first_img Related Shows Josh Gad Star Files View Comments Bullets Over Broadway Zach Braff This is it! Bullets Over Broadway may have some killer wigs, but nothing like this. Wish I Was Here, directed by and starring Bullets star Zach Braff and co-written with his brother, Adam Braff, has released a teaser trailer, below, and the opening shot could put the angels of Kinky Boots into a fit of jealousy! The film tells the story of a thirty-something man who finds himself at a major crossroads, which forces him to examine his life, career and family. The Kickstarter-funded drama-comedy, which also features stage faves Mandy Patinkin and Josh Gad, is set to release in July. Show Closed This production ended its run on Aug. 24, 2014 Mandy Patinkinlast_img read more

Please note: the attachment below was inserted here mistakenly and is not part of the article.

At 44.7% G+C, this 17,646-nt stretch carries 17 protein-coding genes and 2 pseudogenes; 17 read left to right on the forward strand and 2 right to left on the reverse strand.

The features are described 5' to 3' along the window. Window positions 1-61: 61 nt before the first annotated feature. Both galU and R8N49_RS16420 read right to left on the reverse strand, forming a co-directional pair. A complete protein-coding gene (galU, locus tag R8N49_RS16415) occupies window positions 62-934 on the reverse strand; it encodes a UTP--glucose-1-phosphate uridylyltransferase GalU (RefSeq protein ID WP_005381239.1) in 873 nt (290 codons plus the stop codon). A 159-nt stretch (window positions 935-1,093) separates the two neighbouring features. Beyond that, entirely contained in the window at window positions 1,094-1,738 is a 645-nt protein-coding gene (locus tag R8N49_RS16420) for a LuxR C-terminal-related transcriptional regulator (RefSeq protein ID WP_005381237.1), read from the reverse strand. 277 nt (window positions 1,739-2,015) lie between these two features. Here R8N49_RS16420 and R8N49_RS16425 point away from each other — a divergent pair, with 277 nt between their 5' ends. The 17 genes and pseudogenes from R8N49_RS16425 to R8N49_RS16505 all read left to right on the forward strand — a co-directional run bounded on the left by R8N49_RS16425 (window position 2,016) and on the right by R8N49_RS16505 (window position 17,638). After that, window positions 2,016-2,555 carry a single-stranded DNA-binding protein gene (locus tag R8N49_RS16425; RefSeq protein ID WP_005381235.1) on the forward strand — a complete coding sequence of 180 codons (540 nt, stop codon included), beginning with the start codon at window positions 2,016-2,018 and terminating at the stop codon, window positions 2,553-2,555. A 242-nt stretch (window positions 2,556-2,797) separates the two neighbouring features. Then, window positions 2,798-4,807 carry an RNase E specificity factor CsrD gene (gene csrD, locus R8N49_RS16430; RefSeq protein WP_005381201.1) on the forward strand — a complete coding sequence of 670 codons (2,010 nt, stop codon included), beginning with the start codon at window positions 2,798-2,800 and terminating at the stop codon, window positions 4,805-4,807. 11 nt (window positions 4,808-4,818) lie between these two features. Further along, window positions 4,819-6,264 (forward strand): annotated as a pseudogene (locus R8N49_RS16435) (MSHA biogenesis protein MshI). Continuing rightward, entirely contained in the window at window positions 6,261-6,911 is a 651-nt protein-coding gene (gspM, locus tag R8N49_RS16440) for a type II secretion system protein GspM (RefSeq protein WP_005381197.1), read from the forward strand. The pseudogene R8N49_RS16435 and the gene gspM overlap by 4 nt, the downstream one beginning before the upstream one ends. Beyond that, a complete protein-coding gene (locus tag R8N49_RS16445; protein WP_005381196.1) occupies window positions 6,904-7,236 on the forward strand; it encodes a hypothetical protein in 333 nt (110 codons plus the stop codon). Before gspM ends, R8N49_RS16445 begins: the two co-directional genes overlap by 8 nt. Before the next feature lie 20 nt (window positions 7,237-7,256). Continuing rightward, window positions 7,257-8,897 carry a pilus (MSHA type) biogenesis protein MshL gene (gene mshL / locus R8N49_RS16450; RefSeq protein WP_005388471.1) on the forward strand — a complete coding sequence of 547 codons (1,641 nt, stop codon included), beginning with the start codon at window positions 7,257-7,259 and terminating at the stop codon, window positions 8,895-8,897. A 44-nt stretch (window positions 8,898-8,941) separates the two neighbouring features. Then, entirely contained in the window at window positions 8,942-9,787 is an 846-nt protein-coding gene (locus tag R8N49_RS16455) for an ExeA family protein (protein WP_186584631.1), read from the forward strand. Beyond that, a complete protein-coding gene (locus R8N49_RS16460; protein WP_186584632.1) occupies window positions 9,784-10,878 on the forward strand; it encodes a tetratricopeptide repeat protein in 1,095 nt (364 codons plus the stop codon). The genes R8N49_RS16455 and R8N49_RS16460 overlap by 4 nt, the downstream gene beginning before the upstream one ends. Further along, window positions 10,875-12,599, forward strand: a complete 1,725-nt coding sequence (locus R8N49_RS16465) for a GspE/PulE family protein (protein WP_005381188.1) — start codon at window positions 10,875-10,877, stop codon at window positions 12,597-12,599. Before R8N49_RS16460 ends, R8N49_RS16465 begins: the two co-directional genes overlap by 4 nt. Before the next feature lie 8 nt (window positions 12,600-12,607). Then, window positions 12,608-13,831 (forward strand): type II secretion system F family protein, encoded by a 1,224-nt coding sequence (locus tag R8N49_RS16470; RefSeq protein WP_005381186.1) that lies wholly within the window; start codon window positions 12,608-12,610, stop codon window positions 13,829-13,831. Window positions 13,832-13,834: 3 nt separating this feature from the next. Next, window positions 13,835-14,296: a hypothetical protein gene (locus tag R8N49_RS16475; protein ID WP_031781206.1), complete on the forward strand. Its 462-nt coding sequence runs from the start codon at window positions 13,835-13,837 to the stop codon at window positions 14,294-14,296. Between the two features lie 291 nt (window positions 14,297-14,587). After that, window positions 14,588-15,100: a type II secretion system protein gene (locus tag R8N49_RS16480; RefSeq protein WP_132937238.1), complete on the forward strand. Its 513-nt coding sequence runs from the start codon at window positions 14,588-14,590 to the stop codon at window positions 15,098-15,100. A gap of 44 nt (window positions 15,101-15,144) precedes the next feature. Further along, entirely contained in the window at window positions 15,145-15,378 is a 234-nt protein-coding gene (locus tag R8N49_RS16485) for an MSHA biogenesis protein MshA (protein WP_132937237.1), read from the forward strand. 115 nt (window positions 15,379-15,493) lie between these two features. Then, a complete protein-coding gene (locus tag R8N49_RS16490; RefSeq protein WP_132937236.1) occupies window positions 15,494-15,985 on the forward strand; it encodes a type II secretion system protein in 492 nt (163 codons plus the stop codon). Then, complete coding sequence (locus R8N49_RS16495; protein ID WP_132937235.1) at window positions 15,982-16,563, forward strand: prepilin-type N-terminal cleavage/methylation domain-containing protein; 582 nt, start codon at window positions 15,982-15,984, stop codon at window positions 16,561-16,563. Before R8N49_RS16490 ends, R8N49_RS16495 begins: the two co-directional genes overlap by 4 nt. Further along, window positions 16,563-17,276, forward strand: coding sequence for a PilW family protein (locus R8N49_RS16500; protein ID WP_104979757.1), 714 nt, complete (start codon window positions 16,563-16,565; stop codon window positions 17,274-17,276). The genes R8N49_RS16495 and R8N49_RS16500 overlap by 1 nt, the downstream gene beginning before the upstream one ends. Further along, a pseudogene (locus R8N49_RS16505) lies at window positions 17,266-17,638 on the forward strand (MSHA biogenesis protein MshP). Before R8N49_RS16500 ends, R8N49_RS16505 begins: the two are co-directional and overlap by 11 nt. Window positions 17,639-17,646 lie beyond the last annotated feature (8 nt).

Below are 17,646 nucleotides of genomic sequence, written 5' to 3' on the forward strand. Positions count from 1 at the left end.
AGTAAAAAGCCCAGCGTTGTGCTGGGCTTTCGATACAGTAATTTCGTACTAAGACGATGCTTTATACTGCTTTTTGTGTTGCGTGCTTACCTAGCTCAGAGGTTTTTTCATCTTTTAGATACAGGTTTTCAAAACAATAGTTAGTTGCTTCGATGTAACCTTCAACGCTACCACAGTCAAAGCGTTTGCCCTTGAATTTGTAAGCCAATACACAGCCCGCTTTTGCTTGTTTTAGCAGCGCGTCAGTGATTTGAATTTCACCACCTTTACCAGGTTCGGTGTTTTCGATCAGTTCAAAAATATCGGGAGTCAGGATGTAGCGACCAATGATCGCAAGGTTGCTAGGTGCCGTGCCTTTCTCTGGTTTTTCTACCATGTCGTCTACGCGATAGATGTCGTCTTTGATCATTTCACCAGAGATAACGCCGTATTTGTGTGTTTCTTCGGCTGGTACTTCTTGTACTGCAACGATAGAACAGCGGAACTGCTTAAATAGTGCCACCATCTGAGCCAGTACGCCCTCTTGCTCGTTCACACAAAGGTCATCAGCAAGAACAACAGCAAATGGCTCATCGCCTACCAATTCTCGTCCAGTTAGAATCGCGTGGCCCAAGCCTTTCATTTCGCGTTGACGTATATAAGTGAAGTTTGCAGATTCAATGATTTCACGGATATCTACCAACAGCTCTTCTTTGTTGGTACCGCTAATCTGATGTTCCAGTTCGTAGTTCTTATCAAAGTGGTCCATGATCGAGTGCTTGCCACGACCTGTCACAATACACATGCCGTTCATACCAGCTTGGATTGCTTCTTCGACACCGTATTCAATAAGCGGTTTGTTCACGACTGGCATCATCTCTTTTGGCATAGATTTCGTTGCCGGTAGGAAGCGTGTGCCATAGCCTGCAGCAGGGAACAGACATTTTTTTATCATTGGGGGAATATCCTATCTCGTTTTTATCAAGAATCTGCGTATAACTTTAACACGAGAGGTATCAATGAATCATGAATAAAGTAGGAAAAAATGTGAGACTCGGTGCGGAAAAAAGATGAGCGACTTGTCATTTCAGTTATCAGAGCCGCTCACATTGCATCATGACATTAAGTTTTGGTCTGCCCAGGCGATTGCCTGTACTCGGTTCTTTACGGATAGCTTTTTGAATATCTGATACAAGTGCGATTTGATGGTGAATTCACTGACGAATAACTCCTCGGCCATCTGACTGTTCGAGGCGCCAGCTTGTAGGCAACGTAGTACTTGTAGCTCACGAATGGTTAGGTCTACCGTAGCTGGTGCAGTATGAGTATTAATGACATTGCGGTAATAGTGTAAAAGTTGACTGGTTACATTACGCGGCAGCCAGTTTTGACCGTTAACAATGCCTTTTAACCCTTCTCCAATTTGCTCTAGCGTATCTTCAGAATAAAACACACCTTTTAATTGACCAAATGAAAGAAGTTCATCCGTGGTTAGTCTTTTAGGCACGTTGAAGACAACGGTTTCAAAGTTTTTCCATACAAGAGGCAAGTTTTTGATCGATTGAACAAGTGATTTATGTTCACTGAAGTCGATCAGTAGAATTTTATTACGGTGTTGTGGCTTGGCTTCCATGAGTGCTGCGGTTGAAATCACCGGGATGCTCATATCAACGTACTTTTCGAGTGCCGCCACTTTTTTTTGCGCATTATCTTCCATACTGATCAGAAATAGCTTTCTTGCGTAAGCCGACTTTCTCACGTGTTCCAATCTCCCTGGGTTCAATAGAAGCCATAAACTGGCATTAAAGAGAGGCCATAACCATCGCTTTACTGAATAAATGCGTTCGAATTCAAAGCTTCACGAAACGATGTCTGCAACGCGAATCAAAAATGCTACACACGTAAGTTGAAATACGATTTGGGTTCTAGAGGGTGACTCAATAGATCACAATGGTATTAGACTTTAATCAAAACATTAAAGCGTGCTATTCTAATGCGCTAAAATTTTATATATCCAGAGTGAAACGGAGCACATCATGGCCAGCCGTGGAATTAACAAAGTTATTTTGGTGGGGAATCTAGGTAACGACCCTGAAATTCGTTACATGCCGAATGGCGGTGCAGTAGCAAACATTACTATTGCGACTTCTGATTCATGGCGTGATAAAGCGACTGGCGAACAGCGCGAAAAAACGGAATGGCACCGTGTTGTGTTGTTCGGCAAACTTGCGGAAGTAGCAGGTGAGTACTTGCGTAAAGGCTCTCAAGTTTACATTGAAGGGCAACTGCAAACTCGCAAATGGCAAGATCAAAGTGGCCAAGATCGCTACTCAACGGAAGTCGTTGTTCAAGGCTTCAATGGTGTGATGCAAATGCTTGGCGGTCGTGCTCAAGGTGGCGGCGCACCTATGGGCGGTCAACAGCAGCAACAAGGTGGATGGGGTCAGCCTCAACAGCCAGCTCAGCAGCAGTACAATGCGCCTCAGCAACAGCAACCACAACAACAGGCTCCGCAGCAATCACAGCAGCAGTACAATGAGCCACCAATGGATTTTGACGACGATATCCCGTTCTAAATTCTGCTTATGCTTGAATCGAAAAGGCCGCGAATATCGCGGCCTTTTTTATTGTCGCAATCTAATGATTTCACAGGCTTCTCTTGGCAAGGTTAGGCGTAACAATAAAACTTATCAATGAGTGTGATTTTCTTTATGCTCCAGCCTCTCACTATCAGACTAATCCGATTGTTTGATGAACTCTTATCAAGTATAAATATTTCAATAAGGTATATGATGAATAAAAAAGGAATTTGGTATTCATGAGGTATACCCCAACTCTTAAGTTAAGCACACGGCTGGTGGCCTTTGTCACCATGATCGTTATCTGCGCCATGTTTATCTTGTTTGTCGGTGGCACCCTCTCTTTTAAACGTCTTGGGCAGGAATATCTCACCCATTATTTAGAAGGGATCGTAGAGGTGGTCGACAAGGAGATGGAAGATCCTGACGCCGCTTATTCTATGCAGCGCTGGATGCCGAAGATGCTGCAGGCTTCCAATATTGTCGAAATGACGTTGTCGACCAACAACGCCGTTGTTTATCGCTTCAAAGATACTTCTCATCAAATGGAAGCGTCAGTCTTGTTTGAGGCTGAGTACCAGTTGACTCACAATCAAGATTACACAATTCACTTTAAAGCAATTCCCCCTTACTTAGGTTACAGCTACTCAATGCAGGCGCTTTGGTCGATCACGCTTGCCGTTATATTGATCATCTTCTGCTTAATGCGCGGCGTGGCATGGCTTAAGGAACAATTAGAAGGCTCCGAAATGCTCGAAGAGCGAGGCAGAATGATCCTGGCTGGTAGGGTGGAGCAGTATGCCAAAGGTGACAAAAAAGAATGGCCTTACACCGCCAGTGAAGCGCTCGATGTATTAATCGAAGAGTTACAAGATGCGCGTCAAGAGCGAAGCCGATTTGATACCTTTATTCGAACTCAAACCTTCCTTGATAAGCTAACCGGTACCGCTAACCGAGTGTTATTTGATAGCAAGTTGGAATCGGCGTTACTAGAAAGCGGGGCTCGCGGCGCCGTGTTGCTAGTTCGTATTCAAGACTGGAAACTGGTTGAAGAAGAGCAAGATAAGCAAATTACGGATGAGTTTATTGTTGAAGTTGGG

first_imgSign up for our COVID-19 newsletter to stay up-to-date on the latest coronavirus news throughout New York Sceneless Scene ShowcaseAmong those taking the stage at this special event are the New York-based melodic rock band Ionia, a socially and economically conscious quintet who recently released their EP, Postcards From The Edge: Chapter 1. Delta 32. Also performing will be Indie pop rockers Swim, Martial and Claire Raby. Rounding out the lineup are alt-rockers Too Early to Tell and the psychedelic reggae funk group Whole Sum. 89 North, 89 North Ocean Ave., Patchogue. $5. 6 p.m. March 19.Green JellyGreen Jelly (the Y is pronounced O, but don’t mention that to Kraft Foods) is an American comedy rock band. How much fun is that? You might remember their 1992 hit “Three Little Pigs” (re-released in ’93), a rock version of the story we all grew up with. Fun fact: Maynard James Keenan, the falsetto voice of the pigs’ “Not by the hair on my chinny-chin-chin,” is now the lead vocalist in the band Tool. Join these guys as they rock out in Bay Shore. Warming up the crowd will be Vedre, Flak Jacket, All Things End and Lÿnch Pigs. Even Flow bar & Grill, 150 East Main St., Bay Shore. $10. 6:30 p.m. March 19.Howard JonesHoward Jones, of mega-hit stardom of the 1980s, is back to rock the Paramount. This British musician, singer, and songwriter made his name with such hits as “No One Is to Blame” and “Things Can Only Get Better.” Howard Jones cemented his place in pop history with a turn on the Live Aid stage in 1985. Will he turn back the clock and bring the audience back to the glory of the Reagan ’80s? Pop up your collar and go find out. The Paramount, 370 New York Ave., Huntington. $25-$75. 8 p.m. March 19. Indulgent LucieIndulgent Lucie is what happens when reggae, pop, and jazz converge to create a masterful mashup of sound. Reminiscent of UB40 and Sublime, Indulgent Lucie’s set lists are comprised of both originals and covers–yet any song they cover quickly becomes their own, re-imagined in their own interpretation so much so that you’ll forget what that song you once knew by heart ever originally sounded like. They’re that good. At the lounge. The Space at Westbury, 250 Post Ave., Westbury. Free. 8 p.m. March 19.Method Man and RedmanHip hop duo Method Man (of Wu-Tang Clan infamy) and Redman (of Def Squad) will be unloading their mesmerizing, hypnotic rhymin’ spitfire on Patchogue, and in the process, undoubtedly cementing this gig into “epic” status. The lyrical madmen–who notoriously starred together in the 2001 cult classic film How High?–are always sure to amaze, and if they throw down in an old-school rap battle circa 20 years ago on Yo! MTV Raps, well that would simply be mondo dope. The Emporium, 9 Railroad Ave., Patchogue. $25-$45. 8 p.m. March 19.Long Island Natural History ConferenceSixteen leading naturalists will give presentations during this two-day conference on a wide variety of topics, from LI’s lichens, seals and the never-ending dilemma with deers to recent changes in the Island’s bird communities and our disastrous collective record protecting our precious subterranean aquifers. A focus this year will be on the arrival of coyotes on LI. Yes, there will be field trips! Brookhaven National Laboratory, William Floyd Parkway, Upton. $30 per day, $40 both days. 9 a.m., March 20, 21.Kalin and Myles “The Dedication Tour”These gushy heartthrobs turned their chance meeting at a viewing of The Beibler’s Never Say Never into a successful hip-pop duo, sharing their love of music and mutual respect for each other before audiences across the country. Swoon as they grace The ‘Mountler! Dance along as they bring the beat! Sing together, holding hands with the person next to you and smilin’, smilin’, smilin’ the whole night through! Warming up the crowd are Jacquie Lee, Anjali and Matt Hill. The Paramount, 370 New York Ave., Huntington. $20-$75. 7:30 p.m. March 20.AfterburnThis glorious night of rock will help chase away this winter’s blues and melt the ice walls you’ve consequently built up around your heart. Raise your hands in the air! Jump as high as you can! Bop, bop, bop to the beat amid an ocean of bass and incendiary guitar chaos, reveling in the magnificence and sheer joy of live, local bands doing what they do best: absolutely owning the night. Opening the show are To The Pain, Muddy Pig Nipples [perhaps one of the best-named bands around], Symptom 7 and Sweet Tooth. Revolution Bar and Music Hall, 140 Merrick Rd., Amityville. $10, $12 DOS. 7:30 p.m. March 20.All About ElvisElvis Presley’s musical prowess has been well-documented, but it’s what The King did off the stage that will have you gushing all over again. First, guests will be treated to a 60-minute documentary titled 200 Cadillacs, which will showcase Elvis’ dynamic charitable side, followed up with a concert featuring the documentary’s co-producer Rex Fowler and The Rockabilly Kings. [Read About The King’s Connection To Long Island HERE] Boulton Center for the Performing Arts, 37 West Main St., Bay Shore. $35-$40. 8 p.m. March 20.Sinatra Celebrates New YorkIt seems Frank Sinatra loved New York as much as New York loved him, and that decades-long affection will be on full display in Riverhead, with this tribute straight from the heart. The 18-piece New Millennium Big Band’s performance will serve as a nightcap for guests who plan to arrive early for a la carte dinner and drinks. You know you’ll want to swing the night away! Suffolk Theater, 118 E Main St., Riverhead. $35. 8 p.m. March 20.Nick Tangorra BandIn a little more than two years, this trio has captured the hearts of their fans with their self-released debut album Teenage Love and Other Stories, which quickly rocketed up Apple iTune’s top 100 pop chart. In fact, the band has already amassed an impressive fan base, many of whom refer to themselves as, “FANgorras.” That has a much better ring to it than “Beliebers,” right? Landmark on Main Street, 232 Main St., Suite 1, Port Washington. $25-$50. 8 p.m. March 20.David MassengillThe master singer and storyteller, who also plays a mean Appalachian lap dulcimer, has been essential to keeping the American folk music tradition alive. But he is more than just a great folk musician: The All American Music Guide wrote, “David Massengill’s lyrical facility is the most astounding to appear since that of Elvis Costello. He can be wickedly funny and deeply touching in the same line—and his imagination seems unlimited.” This venue is the perfect place to just sit back with a friend or loved one, enjoy a fresh, welcoming cup of your favorite bean, and simply melt away into this extraordinary music! Our Times Coffeehouse, 38 Old Country Rd., Garden City. $15 adults, $10 students. 8 p.m. March 20.ParmaleeNo, this is not some bizarre, Suffolk County-special concoction of fresh, breaded chicken cutlets topped in dripping, semi-liquid Parmesan chee with a fresh avocado and side of peanut butter-and-banana omelets. [Though how absolutely fantastic does that sound!?] Long Island country rock fans who appreciate gritty, down-to-Earth, small-town musicians will no doubt take a liking to this band. Parmalee has shown a resilience that we New Yorkers appreciate—and earning the support of fans along the way. Come watch them rock out, and afterwards, you just might want to mosey on down the block to the Lighthouse Diner and see if you can create your own, special brand of “Parm-a-lee.” Print out this blurb and show them; tell em “Tirana sent me,” and enjoy! Mulcahy’s Pub & Concert Hall. 3232 Railroad Ave., Wantagh. $22. 9 p.m. March 20.“Girls to Pearls” Cocktail SoireeBeautiful gowns, magical gifts and cool, refreshing beverages–this gala has it all! Enjoi Lux presents the 5th Annual Prom Dress Giveaway, dubbed “Girls to Pearls” Cocktail Soiree, hosted by Women of Integrity Inc. Prepare to be amazed. Seasons 52 Restaurant, Roosevelt Field Mall, 630 Old Country Rd., Garden City. $30. 2 p.m. March 21.Sculpture DemonstrationArtist Alice Riordan provides a demonstration on how to create magical, lifelike figures out of clay. It’s the time-tested method this talented artist has used for all the sculptures presently adorning the gallery. Riordan will share her knowledge and love for the medium, too, from which she has enjoyed years of creative, electrifying joy. Main Street Gallery, 213 Main St., Huntington. Free. 2:30 p.m. March 21.Spring Craft Beer FestivalThis is a craft beer drinker’s dream. More than 50 breweries will be pouring ungodly amounts of Indian Pale Ales and other brews to hop-starved beer connoisseurs during two 3 1/2 hour sessions at Nassau Coliseum. This could be the final Spring Craft Beer Festival at the Old Barn, so make it count. We’ll be working that day, but don’t be shy—drop off a pint to our humble headquarters in Garden City and we’ll raise a few together. Cheers! Nassau Veterans Memorial Coliseum, 1255 Hempstead Tpke., Uniondale. $45, $55 DOS, $12 DD. 12:30-4 p.m., 5:30-9 p.m. March 21.The WeekendersIt’s not too much of a stretch to say that there’s a little bit of The Weekenders in all of us. The trio lives for the two most desired days of the week. “The weekend is when we become the people we really want to be,” the group writes in its official bio. Celebrate with the group as they tell their story through their music. Opening the show will be Gianni Paci, Bad Head and Kodiak. Revolution Bar and Music Hall, 140 Merrick Rd., Amityville. $10, $12 DOS. 3:30 p.m. March 21.Doo Wop ExtravaganzaThey’re not calling this a Doo Wop extravaganza for nothing. NYCB Theatre at Westbury will be home to two (!!) shows featuring seven (!!) Doo Wop veterans, from Lou Christie and the Legendary Teenagers to The Marcels and The Elegants. Maybe—just maybe—The Marcels will serenade the audience with its hit song “Blue Moon.” Don’t miss out! John Kuse and the Excellents, Lou Christie, The Legendary Teenagers, The Marcels, The Elegants, Lenny Coco & the Original Chimes, Danny and the Juniors. NYCB Theatre at Westbury, 960 Brush Hollow Rd., Westbury. $39.50. 3 p.m., 7 p.m. March 21.Dinner at the GuggenheimsFriends of the Sands Point Preserve’s historic Hempstead House will be the setting of an elegant dinner theater experience that will explore the festive spirit of the Guggenheims, whose reputation of lavish entertainment at their Gold Coast estate is well-known. It’s sure to be a one-of-a-kind theater experience with dancing to a live orchestra, musical performance and dinner. Hempstead House, Sands Point Preserve 127 Middle Neck Rd., Sands Point. $110. 7 p.m. March 21.“Growing Minds Ethiopia”A fundraiser and photography exhibition of works by  Lauren Werner will tell, through a pictorial presentation, the story of a local Ethiopian child, Genet, and how supporting her, as well as other bright students, is growing the minds of tomorrow’s leaders around the globe. In addition to the exhibit, the evening promises to be fun-filled, with dinner, drinks, raffle items, as well as a live and silent auction. The fundraiser benefits the nonprofit Roots Ethiopia. North Shore Day School, 85 Crescent Beach Rd., Glen Cove. $65. 7 p.m. March 21.“Big Break” ShowcaseLove Revolution Org and the Gold Coast Arts Center are once again searching for the next big thing to come off Long Island, with a little help from some of their friends in the music industry. Performing will be Tayla St. Rose, Sir Cadian Rhythm, Zolfolk, Jaclyn Manfredi, Justin Davi, See and Samantha Daniels. Gold Coast Arts Center, 113 Middle Neck Rd., Great Neck. $10 adults, $5 students. 7:30 p.m. March 21. The Marshall Tucker BandThese hard-rockin’, big-hearted good ol’ Southern boys are out “searchin’ for a rainbow,” as they titled their 2015 tour—with a tribute to the title of their 1975 album—and we hope they all find more than a pot of gold at the end. Hell yeah, thanks to their dedicated following, they’ve been out on the road for 44 years since they first took the highway out of town. Singer Doug Gray’s spirited drawl has been bringing fans to their feet, creating a high energy buzz from start to finish. There’s rock, naturally, plus plenty of country, blues and jazz. Everybody can see what makes these rocking and rolling rednecks the greatest band to ever come out of Spartanburg, S.C. And they can thank a blind piano tuner who left his personalized key ring behind him in their rehearsal space for inspiring the band to immortalize him. As Gray recalls the first time they ever met, the man whispered to him, “You’ve never let me down yet, don’t let me down now!” And the Marshall Tucker Band never has and never will. The Paramount, 370 New York Ave., Huntington. $25-$59.50. 8 p.m. March 21.Jimmie VaughanGive Jimmie Vaughan his due, he’ll tell you straight out that he plays, “blues, ballads and favorites,” but there’s so much more to what he offers the musical world than this humble guitarist will readily admit. As Guitar Player Magazine called him, “He is a virtual deity—a living legend.” From spearheading the current blues revival with The Fabulous Thunderbirds to becoming a premier designer of custom classic cars, he’s one of a kind who honors his roots but embraces the present and beyond as befits a musician whose mentor was Muddy Waters. Growing up outside Dallas, he listened avidly to the legendary Wolfman Jack, the great radio dee-jay whose broadcast from a desert hideaway in Mexico turned on a generation and sparked a cultural revolution. And one more thing, when his brother Stevie Ray Vaughan died in a helicopter crash in Wisconsin in 1990, Jimmie took it hard and stopped touring until Eric Clapton helped to coax him back on the road so he could share his gift with the world. Boulton Center for the Performing Arts, 37 West Main St., Bay Shore. $50-$55. 8 p.m. March 21.Massapequa Philharmonic Orchestra Spring ConcertA rousing program of Carl Maria von Weber, the great violin concerto by Tchaikovsky—with rising start violinist Ryu Goto—and Sibelius’ mighty Symphony No. 2 under the direction of the Maestro David Bernard. Berner Auditorium, 50 Carman Rd., Massapequa. Free. 8 p.m. March 21.“My Sinatra”Cary Hoffman turns his celebrated PBS television special into a biographical, often hilarious, and poignant one-man musical play about his love and idolization for his hero, Frank Sinatra, and the perils of wanting to become somebody else. Patchogue Theatre for the Performing Arts, 71 E. Main St., Patchogue. $28-$64. 8 p.m. March 21.  Lily TomlinShe’s one hell of a funny lady, perhaps the one of America’s greatest comediennes, whose career has been extraordinary. For her TV work, Lily Tomlin has earned Emmys and acclaim, including a part on West Wing. Who can ever forget the first time they saw her on Laugh-In answer the phone as the obnoxious Ernestine or sat in that oversize rocking chair as that devilish six-year-old, Edith Ann? For her work on Broadway, she’s won Tony awards, particularly for her great one-woman performance in Jane Wagner’s The Search for Signs of Intelligent Life in the Universe. She won a Grammy for her comedy album, This is a Recording. And tons of accolades for her screen work—though no Oscar yet—particularly when she joined Jane Fonda and Dolly Parton in the feminist comedy 9 to 5 or stood out as a gospel singer in Robert Altman’s Nashville. Too bad Mark Twain wasn’t around at the Kennedy Center in 2003 to see her win the prestigious prize named after him, because we know he and Lily are two of a kind: great American humorists, one from Hannibal, Missouri, the other from Detroit. NYCB Theatre at Westbury, 960 Brush Hollow Rd., Westbury. $49.50-$69.50. 3 p.m. March 22.Star Shine 2015 Youth Talent SearchA panel of three judges with backgrounds in dance and music will critique each performance in front of a live audience. The top three acts will be awarded $300 in cash prizes. Patchogue Theatre for the Performing Arts, 71 E. Main St., Patchogue. $9-$25. 3 p.m. March 22.Three Generations of Swing GuitarIf you call these guys swingers, they won’t mind. Better you call them the kings of three generations of swing, because they are regarded as among the most extraordinary guitarists performing today. Approaching 90, Bucky Pizzarelli is rightly the elder statesman of the group, having practically invented the style decades ago. He’s played with Benny Goodman, Frank Sinatra and Les Paul, to name a few. Ed Laub regards Bucky as his mentor on guitar but he also sings, his vocals drawing comparisons to Kenny Rankin and Chet Baker. Showing the range of his musical prowess, Frank Vignola has played with Ringo Starr, Madonna and the Boston Pops—earning the praise of Les Paul, who put Vignola on his short list of “five most admired guitarists” that the guitar legend once compiled for the Wall Street Journal. Last but by no means least, Vinny Raniolo may be the youngest of this elite set, but he’s just as talented, having recorded with Bucky and David Grisman, among other top acts. Watching these guitar stars shine on stage is a music lover’s dream come true. With Frank Vignola, Bucky Pizzarelli, Ed Laub & Vinny Raniolo. Boulton Center for the Performing Arts, 37 West Main St., Bay Shore. $30-$35. 7 p.m. March 22.NY Jazz MissionThis outstanding trio is indeed on a mission: to bring the best jazz to the widest audience possible. Founded and led by drummer/percussionist Milton Hernandez, the NY Jazz Mission is devoted to carrying on the great tradition of the greatest American musical form ever invented. With David Sacrestano on bass and Jay Orig on piano, they honor all the greats who’ve gone before, following the example of Art Blakey and The Jazz Messengers and bringing the compositions of Duke Ellington, Dizzy Gillespie, Thelonious Monk and Charlie Parker to life right before your ears. It’s intimate, it’s expansive, it’s emotional, it’s unbelievable. But above all, it’s the best it can be. Treme Blues and Jazz Club, 553 Main St., Islip. Free. 7 p.m. March 22.June Capossela KempfThis author will speak and sign her new book, Yo God! Jay’s Story. “Yo God! You got me into this, now get me out.” That tough FTW in-your-face attitude masks a TLC softie, who meets his fate with courage, dignity and style. He was no ordinary poster kid. Jonathan’s story will leave the reader questioning how he could manage all his conflicts—especially those dealing with faith. Book Revue, 313 New York Ave., Huntington. Price of book. 7 p.m. March 23.The Decent OneAn intimate, disturbing portrait of Gestapo Chief Heinrich Himmler, one of the Nazi’s highest-ranking officials, as seen through his diaries, love letters and family photos. How did his cruelty and evil develop? Viewers are granted access to the mind, experiences, ideas and emotions that turned him into the “architect of the Holocaust.” Theatre Three, 412 Main St., Port Jefferson. $7. 7 p.m. March 23.Taking Back SundayWhen the great Long Island band, Taking Back Sunday, takes the stage at The Paramount in Huntington, Long Island’s top-rated entertainment venue will be celebrating another milestone: its 500th ticketed event since its doors opened in September 2011. For the band, the performance marks their fourth appearance there. “The Paramount is my favorite venue to play on Long Island,” says band member Shaun Cooper. “We are so fortunate to have such a great sounding establishment right in our own backyard. We are honored to be the 500th show there.” They have just released Happiness Is: The Complete Recordings, which features new songs along with rare and unreleased tracks. Opening the show are The Menzingers and letlive. The Paramount, 370 New York Ave., Huntington. $27.50-$45. 7 p.m. March 24.Carly Simon and Carole King ScreeningBoth hail from the New York City area and wrote about the condition of women in their time with a clarity and honesty that connected with their audience. They presented themselves as women in charge on stage, accompanying themselves with either piano or guitar, no distractions. Their music was accessible, sincere, and radio-friendly in style and song length. They found their voice politically and socially. Rare clips of both women performing will be screened for Women’s Herstory Month. Cinema Arts Centre, 423 Park Ave., Huntington. $10 members, $15 public. 7:30 p.m. March 24. Darcy Novick Presents Comedy Night At Lounge 960The rightfully anointed Princess of LI Comedy, Darcy Novick, is back with a very funny line-up, featuring comedian Mitchell Walters along with Tom Dadario (Comedy Central), and John Consoli (Comedy Zone)—and she’ll make people laugh as well with her irrepressible humor. Mitchell Walters has headlined for every major comedy club across America and Canada. For three years, he toured America with the late, great Sam Kinison as one of the “Outlaws of Comedy.” His signature routine has earned him the title, “The Area Code Guy.” Mitchell challenges the audience to name any U.S. city and he responds with its area code with rapid-fire accuracy, making ad lib connections between his material and the area codes. It is a remarkable display of mental agility and comedic genius. All together with these comics, you may laugh so hard it hurts—and that pain means the American Cancer Society and Bosom Buddies will gain, because they’ll get a portion of the proceeds. Mitchell Walters, Tom Daddario NYCB Theatre at Westbury, 960 Brush Hollow Rd., Westbury. $13. 7:30 p.m. March 25.—Compiled by Spencer Rumsey, Rashed Mian, Jaime Franchi, Timothy Bolger & Zachary B. Tirana IIIlast_img read more